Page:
We returned last night from what has become an annual trek to the sands of South Carolina and the lure of waves crashing on shore, sun and great food and more important than those, a few very close friends with whom we share the week.
I look forward to three things during the week we are gathered: walking the beach, starting before the sun is above the horizon, and the sky has only a few golden hints of the day ahead; sitting and talking over coffee on the wide and deep screened porch that faces the ocean; writing in a room the others have agreed is mine for the week. I follow the same schedule that I follow here on the mountain: early morning ramble (but without my pal Teddy), a leisurely breakfast (but with the other early risers), then work until noon or so. Afternoons at the beach are for reading, talking, and occasional forays into the more citified areas around us. Closer than the small city we consider our commercial anchor here at home, and about as many cars per mile as in all of our county.
There is something about being away from one’s "regular" desk, I think, that opens the mind to more creativity. I generally have at least one story I’m working on when we get there, and add a lot of new material. I finished my first novel there some years ago, and at least a couple of short stories, and added to other works-in-progress. It is a working vacation, but for me every day is a working day. I suppose that is because I wouldn’t know how to not work, as long as I can work.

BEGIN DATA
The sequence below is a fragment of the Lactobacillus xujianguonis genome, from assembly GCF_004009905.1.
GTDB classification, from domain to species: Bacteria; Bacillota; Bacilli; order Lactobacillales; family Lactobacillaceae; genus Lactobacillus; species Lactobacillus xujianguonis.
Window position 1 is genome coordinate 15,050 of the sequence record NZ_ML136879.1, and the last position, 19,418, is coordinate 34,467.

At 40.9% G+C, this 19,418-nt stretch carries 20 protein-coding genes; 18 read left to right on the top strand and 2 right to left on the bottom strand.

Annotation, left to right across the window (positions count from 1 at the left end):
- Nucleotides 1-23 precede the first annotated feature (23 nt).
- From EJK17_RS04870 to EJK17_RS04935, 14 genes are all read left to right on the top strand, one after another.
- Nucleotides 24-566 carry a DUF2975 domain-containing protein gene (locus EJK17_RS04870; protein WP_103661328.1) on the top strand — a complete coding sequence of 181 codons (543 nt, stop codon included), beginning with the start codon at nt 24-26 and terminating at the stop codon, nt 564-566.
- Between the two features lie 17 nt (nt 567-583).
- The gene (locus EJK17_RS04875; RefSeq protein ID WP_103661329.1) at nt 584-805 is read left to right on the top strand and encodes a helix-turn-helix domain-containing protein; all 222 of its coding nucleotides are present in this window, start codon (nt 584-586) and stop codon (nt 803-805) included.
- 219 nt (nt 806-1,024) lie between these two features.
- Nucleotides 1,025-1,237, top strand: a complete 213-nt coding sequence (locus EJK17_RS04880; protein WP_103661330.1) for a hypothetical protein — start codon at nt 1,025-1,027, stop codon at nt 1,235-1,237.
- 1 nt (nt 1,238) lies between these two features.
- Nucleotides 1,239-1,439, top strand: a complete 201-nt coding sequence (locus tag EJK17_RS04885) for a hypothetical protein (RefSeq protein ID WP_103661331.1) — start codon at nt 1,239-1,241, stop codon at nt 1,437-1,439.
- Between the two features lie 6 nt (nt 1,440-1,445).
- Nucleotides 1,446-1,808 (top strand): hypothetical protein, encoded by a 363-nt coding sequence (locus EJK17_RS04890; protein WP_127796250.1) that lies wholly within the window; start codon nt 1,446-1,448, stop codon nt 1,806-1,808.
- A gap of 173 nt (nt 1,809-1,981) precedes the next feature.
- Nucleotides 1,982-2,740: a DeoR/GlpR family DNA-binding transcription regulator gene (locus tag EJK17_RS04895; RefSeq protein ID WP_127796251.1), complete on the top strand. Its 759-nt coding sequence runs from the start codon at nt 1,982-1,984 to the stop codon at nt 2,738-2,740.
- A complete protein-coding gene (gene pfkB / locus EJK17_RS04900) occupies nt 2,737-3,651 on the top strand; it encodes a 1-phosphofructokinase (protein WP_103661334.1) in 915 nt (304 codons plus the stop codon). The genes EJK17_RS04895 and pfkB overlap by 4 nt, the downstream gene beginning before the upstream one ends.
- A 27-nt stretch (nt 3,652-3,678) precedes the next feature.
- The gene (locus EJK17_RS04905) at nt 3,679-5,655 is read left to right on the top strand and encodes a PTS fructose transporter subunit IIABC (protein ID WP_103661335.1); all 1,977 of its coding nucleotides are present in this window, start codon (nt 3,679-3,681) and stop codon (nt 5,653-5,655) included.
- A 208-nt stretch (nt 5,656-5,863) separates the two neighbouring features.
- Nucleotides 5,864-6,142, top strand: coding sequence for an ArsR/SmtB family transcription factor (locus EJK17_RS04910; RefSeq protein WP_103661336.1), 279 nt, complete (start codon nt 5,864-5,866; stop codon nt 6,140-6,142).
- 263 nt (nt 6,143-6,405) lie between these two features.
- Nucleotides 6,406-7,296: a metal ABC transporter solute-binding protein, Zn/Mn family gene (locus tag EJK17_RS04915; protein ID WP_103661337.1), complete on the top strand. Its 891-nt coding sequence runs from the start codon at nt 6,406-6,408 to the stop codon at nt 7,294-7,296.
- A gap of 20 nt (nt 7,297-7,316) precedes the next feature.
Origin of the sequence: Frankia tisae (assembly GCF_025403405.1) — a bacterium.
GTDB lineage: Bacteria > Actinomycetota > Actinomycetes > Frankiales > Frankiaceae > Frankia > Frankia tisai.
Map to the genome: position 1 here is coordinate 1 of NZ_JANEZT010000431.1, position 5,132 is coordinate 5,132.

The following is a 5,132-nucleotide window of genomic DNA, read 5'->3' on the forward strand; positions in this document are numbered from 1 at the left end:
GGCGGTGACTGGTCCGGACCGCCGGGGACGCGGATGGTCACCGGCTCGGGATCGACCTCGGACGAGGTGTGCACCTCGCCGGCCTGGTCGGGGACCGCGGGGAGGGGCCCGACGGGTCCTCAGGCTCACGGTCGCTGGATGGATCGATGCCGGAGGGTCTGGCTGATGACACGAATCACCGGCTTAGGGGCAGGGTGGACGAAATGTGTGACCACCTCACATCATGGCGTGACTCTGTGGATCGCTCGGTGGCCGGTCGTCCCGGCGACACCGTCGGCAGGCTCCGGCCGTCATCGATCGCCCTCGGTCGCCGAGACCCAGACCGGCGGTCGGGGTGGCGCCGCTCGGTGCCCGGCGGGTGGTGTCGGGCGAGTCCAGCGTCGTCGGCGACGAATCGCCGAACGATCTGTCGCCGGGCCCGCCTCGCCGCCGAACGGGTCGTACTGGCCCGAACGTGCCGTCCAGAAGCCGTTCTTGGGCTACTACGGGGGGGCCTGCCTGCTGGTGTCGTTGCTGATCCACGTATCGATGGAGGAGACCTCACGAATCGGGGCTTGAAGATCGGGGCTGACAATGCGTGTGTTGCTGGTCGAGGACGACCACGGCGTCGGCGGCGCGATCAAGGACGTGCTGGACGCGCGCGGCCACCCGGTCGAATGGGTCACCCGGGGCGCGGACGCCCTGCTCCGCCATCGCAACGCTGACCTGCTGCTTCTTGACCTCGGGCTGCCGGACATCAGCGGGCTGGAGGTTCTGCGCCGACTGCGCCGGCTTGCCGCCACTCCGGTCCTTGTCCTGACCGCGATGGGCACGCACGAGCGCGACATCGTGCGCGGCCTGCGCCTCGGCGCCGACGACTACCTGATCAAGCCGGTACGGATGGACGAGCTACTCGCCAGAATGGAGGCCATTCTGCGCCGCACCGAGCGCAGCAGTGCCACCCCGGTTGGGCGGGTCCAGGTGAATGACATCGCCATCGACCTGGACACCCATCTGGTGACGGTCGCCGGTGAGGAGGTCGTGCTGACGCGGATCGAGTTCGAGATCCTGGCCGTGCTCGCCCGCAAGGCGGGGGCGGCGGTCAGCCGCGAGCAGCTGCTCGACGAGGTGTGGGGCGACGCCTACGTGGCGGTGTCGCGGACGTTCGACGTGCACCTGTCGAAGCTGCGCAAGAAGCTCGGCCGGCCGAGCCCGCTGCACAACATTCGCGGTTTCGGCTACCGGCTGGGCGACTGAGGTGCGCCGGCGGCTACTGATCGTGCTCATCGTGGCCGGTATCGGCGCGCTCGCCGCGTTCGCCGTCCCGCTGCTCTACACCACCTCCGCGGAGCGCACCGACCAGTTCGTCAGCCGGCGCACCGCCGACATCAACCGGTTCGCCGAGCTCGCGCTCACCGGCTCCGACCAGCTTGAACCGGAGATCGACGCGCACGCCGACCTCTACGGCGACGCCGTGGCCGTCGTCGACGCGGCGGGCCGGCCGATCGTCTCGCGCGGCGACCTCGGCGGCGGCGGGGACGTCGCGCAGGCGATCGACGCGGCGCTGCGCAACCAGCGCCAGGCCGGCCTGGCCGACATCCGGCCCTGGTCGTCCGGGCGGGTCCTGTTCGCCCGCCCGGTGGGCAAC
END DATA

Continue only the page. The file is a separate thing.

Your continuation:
I also had a birthday while we were on the Island, pushing me closer (but not all the way) to the end of another decade. There are few things I value in life, but most of them come together on the shore of the Atlantic ocean. They show up in sharp relief there, where other things can’t intrude: family, friends, solitude and sharing, and work. Especially word-work. For me, those are the things that balance my life, and in that order of importance. Within those boundaries I find the essentials: love, laughter, learning. As my clock runs faster, it is the eternal repetitiveness of those things that slows it down enough for me to read the time.
How do you leave footprints in the sand that don’t get washed away? I walk every morning along the beach. I can usually see where I’ve come from by looking for the distinct impression of my sandals. When I come down onto the sand tomorrow though, I will have to make a new trail on new sand. I may make an impression, but that isn’t the same as leaving a permanent mark. To do that you must do more than take a walk, I think.
I’ve been walking the beach for a long time. If I’ve made an impression that will be there tomorrow, it will be because someone else has seen it and found it useful. The best one can hope for is that the footstep that covers yours will in turn be covered by another and eventually someone will rise above it all and make a lasting impression.
So much for finding poetical reminders of the impermanence of it all.